High Blood Alcohol Level and the Stages of Intoxication

The stages of intoxication are essential for a parent of a teenager to understand. A high blood alcohol level leads to an impaired condition and potentially devastating consequences. Since teenagers tend to abuse alcohol as a first substance of choice, giving your teen a better understanding of blood alcohol concentration (BAC) is beneficial.

Such an understanding also provides an awareness of the physical signs of a high blood alcohol level. After all, the stages of intoxication are progressive, leading to more significant risks and showing more significant symptoms. Since teenagers can be careless when they experiment with alcohol, they tend to drink too much. Such binge drinking leads to extremely high blood alcohol levels and the threat of alcohol poisoning. Teaching your teen the warning signs of extreme intoxication can keep them safe.

Physical Consequences of the Stages of Intoxication

Most adults have experienced in their lifetimes, either firsthand or secondhand, the stages of intoxication. Still, despite this experience, they might not know all the physical consequences of a high blood alcohol level. Even if you have an intuitive image of the symptoms, it’s helpful to see them laid out.

The progressive physical consequences of a high blood alcohol level include:

  1. Flushed Face
  2. Inability to Concentrate
  3. Unclear Vision and Dulled Senses
  4. The Loss of Coordination and Balance
  5. Slurred Speech
  6. Inability to Stand or Walk
  7. Nausea and Vomiting
  8. Loss of Consciousness
  9. Shallow or Irregular Breathing
  10. Seizures and Convulsions

This list is not comprehensive. Different people react to a high blood alcohol level in different ways. However, these physical consequences are specific indicators of an impaired condition. The final tragic stage is alcohol poisoning when the body shuts down completely, sometimes resulting in death due to respiratory failure or liver failure.

Blood Alcohol Concentration (BAC) and the Stages of Intoxication

The stages of intoxication of a drunk teenager reflect the teen’s high blood alcohol level. A high blood alcohol level is a reflection of blood alcohol concentration, or BAC. BAC refers to the percentage of alcohol (ethyl alcohol or ethanol) in the bloodstream.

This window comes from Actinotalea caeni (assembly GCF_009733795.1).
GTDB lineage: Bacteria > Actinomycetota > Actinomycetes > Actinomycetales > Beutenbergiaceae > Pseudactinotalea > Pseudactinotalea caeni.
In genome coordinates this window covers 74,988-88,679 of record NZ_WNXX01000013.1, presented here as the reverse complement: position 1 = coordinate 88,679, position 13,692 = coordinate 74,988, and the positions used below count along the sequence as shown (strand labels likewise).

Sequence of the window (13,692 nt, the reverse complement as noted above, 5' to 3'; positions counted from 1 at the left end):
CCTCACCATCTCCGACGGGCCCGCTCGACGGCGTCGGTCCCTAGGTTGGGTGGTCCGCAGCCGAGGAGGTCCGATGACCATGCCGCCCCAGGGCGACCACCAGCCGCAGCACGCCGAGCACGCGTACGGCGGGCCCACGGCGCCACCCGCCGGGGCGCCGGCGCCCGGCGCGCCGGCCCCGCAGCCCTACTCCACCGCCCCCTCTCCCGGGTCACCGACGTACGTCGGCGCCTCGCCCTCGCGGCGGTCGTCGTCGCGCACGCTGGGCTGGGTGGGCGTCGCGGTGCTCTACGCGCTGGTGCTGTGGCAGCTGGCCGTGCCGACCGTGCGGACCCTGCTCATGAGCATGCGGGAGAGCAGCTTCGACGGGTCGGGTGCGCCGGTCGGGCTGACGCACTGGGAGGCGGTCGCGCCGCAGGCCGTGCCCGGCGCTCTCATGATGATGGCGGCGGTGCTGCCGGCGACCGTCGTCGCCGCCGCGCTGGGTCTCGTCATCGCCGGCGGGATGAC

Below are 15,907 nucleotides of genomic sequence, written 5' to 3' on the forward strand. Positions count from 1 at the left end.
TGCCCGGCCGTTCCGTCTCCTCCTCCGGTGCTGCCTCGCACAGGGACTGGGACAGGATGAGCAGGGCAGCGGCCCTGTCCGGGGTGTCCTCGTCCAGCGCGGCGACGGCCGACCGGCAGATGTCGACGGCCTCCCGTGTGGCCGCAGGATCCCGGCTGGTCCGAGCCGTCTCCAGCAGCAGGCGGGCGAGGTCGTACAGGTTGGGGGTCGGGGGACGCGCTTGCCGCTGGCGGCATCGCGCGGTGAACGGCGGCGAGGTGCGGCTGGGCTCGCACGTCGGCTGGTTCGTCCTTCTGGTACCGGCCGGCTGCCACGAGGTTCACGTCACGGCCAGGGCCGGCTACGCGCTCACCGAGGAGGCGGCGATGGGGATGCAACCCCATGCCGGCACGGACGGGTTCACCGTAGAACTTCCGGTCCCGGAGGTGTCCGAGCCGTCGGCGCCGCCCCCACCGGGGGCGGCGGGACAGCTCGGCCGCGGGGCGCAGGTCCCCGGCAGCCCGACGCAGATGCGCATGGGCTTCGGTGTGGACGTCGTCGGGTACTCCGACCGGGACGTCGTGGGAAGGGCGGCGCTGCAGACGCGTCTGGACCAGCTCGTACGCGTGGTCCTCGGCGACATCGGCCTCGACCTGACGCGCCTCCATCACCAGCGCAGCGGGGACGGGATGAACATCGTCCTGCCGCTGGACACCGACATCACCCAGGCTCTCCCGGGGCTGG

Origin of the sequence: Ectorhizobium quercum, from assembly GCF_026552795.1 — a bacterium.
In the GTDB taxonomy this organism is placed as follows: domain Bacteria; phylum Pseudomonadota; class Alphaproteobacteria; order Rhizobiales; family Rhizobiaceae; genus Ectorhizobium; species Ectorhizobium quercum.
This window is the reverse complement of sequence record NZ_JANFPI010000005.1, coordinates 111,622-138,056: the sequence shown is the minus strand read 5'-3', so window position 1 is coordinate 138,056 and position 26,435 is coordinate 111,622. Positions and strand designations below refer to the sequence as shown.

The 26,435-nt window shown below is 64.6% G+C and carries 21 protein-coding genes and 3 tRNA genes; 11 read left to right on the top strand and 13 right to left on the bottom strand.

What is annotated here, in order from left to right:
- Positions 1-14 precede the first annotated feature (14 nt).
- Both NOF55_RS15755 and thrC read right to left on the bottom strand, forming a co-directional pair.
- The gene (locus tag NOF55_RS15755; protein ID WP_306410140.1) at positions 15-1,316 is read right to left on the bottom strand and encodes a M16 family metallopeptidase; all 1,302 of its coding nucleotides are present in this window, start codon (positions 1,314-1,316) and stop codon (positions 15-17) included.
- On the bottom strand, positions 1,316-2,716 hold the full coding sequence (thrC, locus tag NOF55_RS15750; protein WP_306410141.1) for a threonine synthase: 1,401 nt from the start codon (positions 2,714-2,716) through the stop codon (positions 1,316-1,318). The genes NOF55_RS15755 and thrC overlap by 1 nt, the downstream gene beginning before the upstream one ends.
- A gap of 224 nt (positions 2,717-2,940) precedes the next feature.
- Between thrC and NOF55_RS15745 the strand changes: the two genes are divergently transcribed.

Therefore, a BAC of .10% means that an individual’s blood supply contains one part of alcohol for every 1000 parts of blood. Nationwide, a person is legally intoxicated if they have a BAC of .08% or higher. Hence, a blood alcohol test that comes up .08% BAC or higher is legal evidence of intoxication.

According to the U.S. National Library of Medicine, “A blood alcohol test measures the level of alcohol in your blood. Most people are more familiar with the breathalyzer, a test often used by police officers on people suspected of drunk driving. While a breathalyzer gives fast results, it is not as accurate as measuring alcohol in the blood.”

Since blood travels through every organ in the body, the BAC reveals the amount of alcohol affecting a person’s brain. That alcohol coursing through the body needs to be processed by the body, which is the job of the liver.  Therefore, when someone drinks faster than their liver can process the alcohol adverse physical effects occur, implying advanced stages of intoxication.

Given the dangers of a high blood alcohol level, recognizing the stages of intoxication beyond being legally drunk is essential. In truth, the physical consequences of .08% BAC are only the beginning of the danger zone. The Stanford University Office of Alcohol Policy and Education has published a table of BAC values and their corresponding symptoms that illuminates the connection between blood alcohol concentration and the physical consequences of drinking.

The Stages of Intoxication Show the Dangers of Binge Drinking

Given the perils that go drink-by drink with the stages of intoxication, teenagers need to avoid the illegal consumption of alcohol. Unfortunately, teens have been drinking behind their parent’s back since fermented beverages were first known to be consumed during the Stone Age, otherwise known as the Neolithic period (c. 10000 BC).

Thus, it makes sense for parents to arm themselves with information and resources. By understanding the stages of intoxication and the physical consequences of a high blood alcohol level, a parent possesses tools to help prevent teen drinking. At the same time, a parent also learns how to recognize signs of danger.

When you know a teenager is drinking, it’s much easier to take proactive steps to address the problem and avoid greater adverse consequences.